Then I started thinking and I realized trying to figure out who was my greatest influence in writing wasn't going to be as easy as I first thought.
I was always good at English and Composition according to my early report cards. All the way through both elementary and high school, my marks reflected my love of writing. Math - not so much. But creative writing and oral reading were definitely my strengths.
I attended my first school years in Scotland and although I don't recall names, I remember teachers appreciating my little stories.
Then when we emigrated to Canada, I remember, better, Addy McLeod. Mrs. McLeod was my grade six teacher and was very protective of me. She drove the bullies away who made fun of my British accent and school uniforms. She told me to take no notice of them and to concentrate on my school work instead. I tried. She rewarded me with genuine praise and when she saw I could write, she was always looking for opportunities for me to pursue.
I remember one time when our class had to write speeches. My piece impressed Mrs. McLeod and I was selected as one of the finalists for the public speaking contest that year. Her words still have an impact on me today as I remember how she encouraged me in so many ways - turn the other cheek; be proud of who you are; always write from the heart; enunciate and punctuate, even when speaking.
When I hit high school I also remember well, both Mr. Magee and Mr. Brown. Mr. Magee once wrote on the board, "A gum-chewing girl is like a cud-chewing cow" because one of my classmates was nabbed with her Bazooka bubblegum. He was tough but he was a gem to me. His passion was for Shakespeare and the English language was rampant and contagious. I learned to love it, too. The way he strung words together fascinated me and he often told me how he appreciated my stories.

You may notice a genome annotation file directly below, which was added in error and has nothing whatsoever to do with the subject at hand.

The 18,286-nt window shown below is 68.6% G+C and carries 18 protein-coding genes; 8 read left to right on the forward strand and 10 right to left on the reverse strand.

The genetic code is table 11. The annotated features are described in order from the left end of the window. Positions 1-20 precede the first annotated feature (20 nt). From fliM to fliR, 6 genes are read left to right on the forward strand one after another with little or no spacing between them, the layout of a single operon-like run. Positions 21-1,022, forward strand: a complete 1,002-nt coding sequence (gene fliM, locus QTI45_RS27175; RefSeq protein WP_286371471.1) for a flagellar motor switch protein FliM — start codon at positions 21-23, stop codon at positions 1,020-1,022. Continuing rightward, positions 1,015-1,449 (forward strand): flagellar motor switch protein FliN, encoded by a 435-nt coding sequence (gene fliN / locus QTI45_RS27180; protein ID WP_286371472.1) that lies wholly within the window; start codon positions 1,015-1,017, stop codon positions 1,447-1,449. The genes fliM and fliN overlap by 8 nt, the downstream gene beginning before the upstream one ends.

Then later, as part of my entry exams into the nursing program, I was required to write an essay on some aspect of health or safety. I passed that part with flying colours (I wrote a humorous piece about standing on a razor in the shower) and scored an A+. Later the prof told me it was funny, profound and well-written. It started me thinking!
Then final confirmation that writing might just be a good second career choice, happened after I was married and a stay at home Momma Bear with two busy cubs. I took them to the library one day and it was there I spotted the poster for the county wide contest. I entered it and won!
The path was cleared and my heart was stirred.
One more thing. September 3, 1987 - I gave my life to the Lord and I committed my head, heart and soul. Shortly after that life-changing experience, the doors started to open and bought my first Smith Corona. . .
"Write for Me," He whispered. That's been my greatest influence and motivation, ever since.
“My heart is stirred by a noble theme as I recite my verses for the king; my tongue is the pen of a skillful writer.” Psalm 45:1